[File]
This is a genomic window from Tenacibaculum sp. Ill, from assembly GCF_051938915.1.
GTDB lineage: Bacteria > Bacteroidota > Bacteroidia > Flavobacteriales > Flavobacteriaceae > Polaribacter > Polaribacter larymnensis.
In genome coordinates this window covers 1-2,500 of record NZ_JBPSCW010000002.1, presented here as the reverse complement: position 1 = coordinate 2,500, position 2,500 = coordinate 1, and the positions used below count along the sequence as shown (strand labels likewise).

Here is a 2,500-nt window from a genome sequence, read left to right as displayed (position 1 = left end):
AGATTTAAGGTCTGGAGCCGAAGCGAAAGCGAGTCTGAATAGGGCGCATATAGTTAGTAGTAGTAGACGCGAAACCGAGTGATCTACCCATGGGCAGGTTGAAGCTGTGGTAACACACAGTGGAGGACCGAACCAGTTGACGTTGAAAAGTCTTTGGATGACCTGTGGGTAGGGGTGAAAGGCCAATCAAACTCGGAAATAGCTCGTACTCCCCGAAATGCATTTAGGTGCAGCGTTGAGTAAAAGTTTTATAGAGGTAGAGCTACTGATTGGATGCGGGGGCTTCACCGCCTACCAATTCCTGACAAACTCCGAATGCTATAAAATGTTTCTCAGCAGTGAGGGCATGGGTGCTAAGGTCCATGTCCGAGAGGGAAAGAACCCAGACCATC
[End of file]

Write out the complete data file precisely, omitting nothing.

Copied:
This is a genomic window from Tenacibaculum sp. Ill, from assembly GCF_051938915.1.
GTDB lineage: Bacteria > Bacteroidota > Bacteroidia > Flavobacteriales > Flavobacteriaceae > Polaribacter > Polaribacter larymnensis.
In genome coordinates this window covers 1-2,500 of record NZ_JBPSCW010000002.1, presented here as the reverse complement: position 1 = coordinate 2,500, position 2,500 = coordinate 1, and the positions used below count along the sequence as shown (strand labels likewise).

Here is a 2,500-nt window from a genome sequence, read left to right as displayed (position 1 = left end):
AGATTTAAGGTCTGGAGCCGAAGCGAAAGCGAGTCTGAATAGGGCGCATATAGTTAGTAGTAGTAGACGCGAAACCGAGTGATCTACCCATGGGCAGGTTGAAGCTGTGGTAACACACAGTGGAGGACCGAACCAGTTGACGTTGAAAAGTCTTTGGATGACCTGTGGGTAGGGGTGAAAGGCCAATCAAACTCGGAAATAGCTCGTACTCCCCGAAATGCATTTAGGTGCAGCGTTGAGTAAAAGTTTTATAGAGGTAGAGCTACTGATTGGATGCGGGGGCTTCACCGCCTACCAATTCCTGACAAACTCCGAATGCTATAAAATGTTTCTCAGCAGTGAGGGCATGGGTGCTAAGGTCCATGTCCGAGAGGGAAAGAACCCAGACCATC